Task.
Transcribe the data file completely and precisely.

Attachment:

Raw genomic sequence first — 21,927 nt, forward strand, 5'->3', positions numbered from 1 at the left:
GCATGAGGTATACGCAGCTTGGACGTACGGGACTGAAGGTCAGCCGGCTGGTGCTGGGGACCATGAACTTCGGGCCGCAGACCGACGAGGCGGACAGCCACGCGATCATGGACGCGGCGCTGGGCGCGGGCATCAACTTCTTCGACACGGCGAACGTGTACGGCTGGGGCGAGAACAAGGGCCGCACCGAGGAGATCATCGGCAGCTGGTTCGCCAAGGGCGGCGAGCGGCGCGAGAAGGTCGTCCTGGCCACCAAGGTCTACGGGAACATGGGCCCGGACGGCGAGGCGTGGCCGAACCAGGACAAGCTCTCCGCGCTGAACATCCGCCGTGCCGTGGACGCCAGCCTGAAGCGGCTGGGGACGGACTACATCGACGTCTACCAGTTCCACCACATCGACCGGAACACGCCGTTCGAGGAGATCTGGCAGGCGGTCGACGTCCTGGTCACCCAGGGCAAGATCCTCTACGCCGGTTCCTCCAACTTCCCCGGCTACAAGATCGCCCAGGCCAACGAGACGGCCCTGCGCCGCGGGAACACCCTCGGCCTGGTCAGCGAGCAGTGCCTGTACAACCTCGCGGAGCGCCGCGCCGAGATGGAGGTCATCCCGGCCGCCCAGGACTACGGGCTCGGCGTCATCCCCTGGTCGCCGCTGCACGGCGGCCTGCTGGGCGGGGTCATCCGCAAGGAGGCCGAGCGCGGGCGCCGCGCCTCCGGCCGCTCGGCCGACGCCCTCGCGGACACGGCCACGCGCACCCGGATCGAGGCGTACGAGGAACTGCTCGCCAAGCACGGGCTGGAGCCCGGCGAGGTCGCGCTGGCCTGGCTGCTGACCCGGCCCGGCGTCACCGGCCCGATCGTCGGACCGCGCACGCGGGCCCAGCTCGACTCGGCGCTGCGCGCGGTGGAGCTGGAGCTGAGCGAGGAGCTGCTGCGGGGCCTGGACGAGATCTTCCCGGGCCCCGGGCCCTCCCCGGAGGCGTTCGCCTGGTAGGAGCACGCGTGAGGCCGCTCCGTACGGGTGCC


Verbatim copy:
Raw genomic sequence first — 21,927 nt, forward strand, 5'->3', positions numbered from 1 at the left:
GCATGAGGTATACGCAGCTTGGACGTACGGGACTGAAGGTCAGCCGGCTGGTGCTGGGGACCATGAACTTCGGGCCGCAGACCGACGAGGCGGACAGCCACGCGATCATGGACGCGGCGCTGGGCGCGGGCATCAACTTCTTCGACACGGCGAACGTGTACGGCTGGGGCGAGAACAAGGGCCGCACCGAGGAGATCATCGGCAGCTGGTTCGCCAAGGGCGGCGAGCGGCGCGAGAAGGTCGTCCTGGCCACCAAGGTCTACGGGAACATGGGCCCGGACGGCGAGGCGTGGCCGAACCAGGACAAGCTCTCCGCGCTGAACATCCGCCGTGCCGTGGACGCCAGCCTGAAGCGGCTGGGGACGGACTACATCGACGTCTACCAGTTCCACCACATCGACCGGAACACGCCGTTCGAGGAGATCTGGCAGGCGGTCGACGTCCTGGTCACCCAGGGCAAGATCCTCTACGCCGGTTCCTCCAACTTCCCCGGCTACAAGATCGCCCAGGCCAACGAGACGGCCCTGCGCCGCGGGAACACCCTCGGCCTGGTCAGCGAGCAGTGCCTGTACAACCTCGCGGAGCGCCGCGCCGAGATGGAGGTCATCCCGGCCGCCCAGGACTACGGGCTCGGCGTCATCCCCTGGTCGCCGCTGCACGGCGGCCTGCTGGGCGGGGTCATCCGCAAGGAGGCCGAGCGCGGGCGCCGCGCCTCCGGCCGCTCGGCCGACGCCCTCGCGGACACGGCCACGCGCACCCGGATCGAGGCGTACGAGGAACTGCTCGCCAAGCACGGGCTGGAGCCCGGCGAGGTCGCGCTGGCCTGGCTGCTGACCCGGCCCGGCGTCACCGGCCCGATCGTCGGACCGCGCACGCGGGCCCAGCTCGACTCGGCGCTGCGCGCGGTGGAGCTGGAGCTGAGCGAGGAGCTGCTGCGGGGCCTGGACGAGATCTTCCCGGGCCCCGGGCCCTCCCCGGAGGCGTTCGCCTGGTAGGAGCACGCGTGAGGCCGCTCCGTACGGGTGCC